Saturday, January 9, 2010

Risotto with porcini mushrooms

Many of you might not know this, but the arctic cold wave that is plaguing the United States has made its way to Florida, where we haven't seen the 70s since 2009. I know, to most of you that's nothing and, to be honest, it's nothing to me as well. I grew up in the cold and enjoy it, so I have a hard time sympathizing with people bitching because they have to put a sweater on. I mean, come on. Ten days of cool weather aren't the end of the world, right?

To tell you the truth, I'm enjoying this cold spell. I like to wake up to a house that is naturally cool (no heating to be had, it's a Florida house!) and I'm having tons of fun wearing all my boots and sweaters and jackets. Lows in the 30s? Bring it on! Highs in the 50s? Great! And you know why? Because it give me the perfect excuse to make my favorite winter dishes, stuff that I would never be making if it were 75 outside. Risotto is a perfect example. Rich, creamy, winter-y. Just the way comfort food should be. We made it at my parents house the other night and, as always when my dad makes risotto, it was amazing. Remember: the key to a great risotto is giving it your undivided attention.


A one-ounce packet dried porcini
1 small onion, minced
3 tablespoons olive oil + 3 tablespoon butter
1 1/2 cups Arborio or Vialone Nano rice
1/2 cup dry white wine
1 cup frehsly grated Parmigiano
A quart of simmering beef broth

Steep the porcini in warm water for fifteen minutes.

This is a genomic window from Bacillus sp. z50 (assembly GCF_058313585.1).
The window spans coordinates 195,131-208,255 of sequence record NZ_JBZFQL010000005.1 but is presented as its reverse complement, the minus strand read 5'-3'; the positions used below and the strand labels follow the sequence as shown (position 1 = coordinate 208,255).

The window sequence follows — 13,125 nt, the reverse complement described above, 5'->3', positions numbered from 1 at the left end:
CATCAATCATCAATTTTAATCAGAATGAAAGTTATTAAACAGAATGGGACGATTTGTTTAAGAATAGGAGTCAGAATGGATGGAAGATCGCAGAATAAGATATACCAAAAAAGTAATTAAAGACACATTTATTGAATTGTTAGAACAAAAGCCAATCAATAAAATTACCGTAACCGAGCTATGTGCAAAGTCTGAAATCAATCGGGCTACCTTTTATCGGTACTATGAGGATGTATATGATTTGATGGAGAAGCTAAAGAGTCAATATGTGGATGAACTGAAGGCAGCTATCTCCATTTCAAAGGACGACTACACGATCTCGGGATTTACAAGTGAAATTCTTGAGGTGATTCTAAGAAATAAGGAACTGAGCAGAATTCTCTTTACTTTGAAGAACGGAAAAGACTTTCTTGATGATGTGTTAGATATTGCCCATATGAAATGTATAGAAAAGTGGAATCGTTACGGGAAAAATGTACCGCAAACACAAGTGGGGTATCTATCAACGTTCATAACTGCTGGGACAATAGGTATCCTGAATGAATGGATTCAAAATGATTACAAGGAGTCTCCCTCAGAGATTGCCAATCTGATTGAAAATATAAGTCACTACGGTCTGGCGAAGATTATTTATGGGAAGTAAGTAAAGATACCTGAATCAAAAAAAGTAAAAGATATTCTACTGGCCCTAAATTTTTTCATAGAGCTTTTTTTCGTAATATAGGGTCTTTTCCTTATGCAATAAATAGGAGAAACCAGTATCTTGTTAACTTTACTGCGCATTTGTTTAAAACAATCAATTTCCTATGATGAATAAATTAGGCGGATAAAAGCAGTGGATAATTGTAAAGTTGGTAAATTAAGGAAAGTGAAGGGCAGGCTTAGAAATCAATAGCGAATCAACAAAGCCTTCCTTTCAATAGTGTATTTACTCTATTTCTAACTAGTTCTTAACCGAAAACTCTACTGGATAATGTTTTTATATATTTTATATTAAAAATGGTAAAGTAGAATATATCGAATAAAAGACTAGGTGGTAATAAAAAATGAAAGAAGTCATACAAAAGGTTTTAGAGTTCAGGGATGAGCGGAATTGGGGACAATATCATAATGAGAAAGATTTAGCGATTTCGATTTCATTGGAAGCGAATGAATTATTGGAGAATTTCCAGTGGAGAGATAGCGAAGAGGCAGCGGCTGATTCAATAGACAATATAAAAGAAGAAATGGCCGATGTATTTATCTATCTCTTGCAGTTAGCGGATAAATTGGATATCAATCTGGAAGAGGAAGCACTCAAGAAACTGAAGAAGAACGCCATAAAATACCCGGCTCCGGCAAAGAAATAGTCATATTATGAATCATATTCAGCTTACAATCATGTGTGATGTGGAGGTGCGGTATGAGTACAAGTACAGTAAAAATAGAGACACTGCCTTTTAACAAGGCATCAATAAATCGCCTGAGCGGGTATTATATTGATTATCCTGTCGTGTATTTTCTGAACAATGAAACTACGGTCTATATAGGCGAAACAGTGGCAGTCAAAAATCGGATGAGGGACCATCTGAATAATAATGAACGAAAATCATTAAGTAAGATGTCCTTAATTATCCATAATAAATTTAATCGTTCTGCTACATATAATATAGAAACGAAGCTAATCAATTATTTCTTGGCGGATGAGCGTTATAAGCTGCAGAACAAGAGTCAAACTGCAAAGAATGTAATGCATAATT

Mince the onion and sauté it in oil and butter mixture. When it's translucent, stir the rice into the pot. Sauté the rice for several minutes, until it becomes translucent, stirring constantly.

Stir in the wine, and continue stirring until it has evaporated completely. Then stir in two ladles of broth, and while it's absorbing, chop some of the mushrooms, while leaving some in bigger pieces. Add the mushrooms to the rice, then continue adding broth a ladle at a time, stirring occasionally. As soon as the rice is al dente, turn off the heat, stir in the remaining butter, half the cheese, a little bit of ground pepper, and cover the risotto for two minutes. Serve with the remaining grated cheese.


  1. This looks like a big bowl of comfort! I think I'd have trouble not eating the whole pot!

  2. I used to love the cold spells when I lived in FL too...they were a great change from the ordinary! Your risotto looks like the perfect dish to keep you warm and satisfied!



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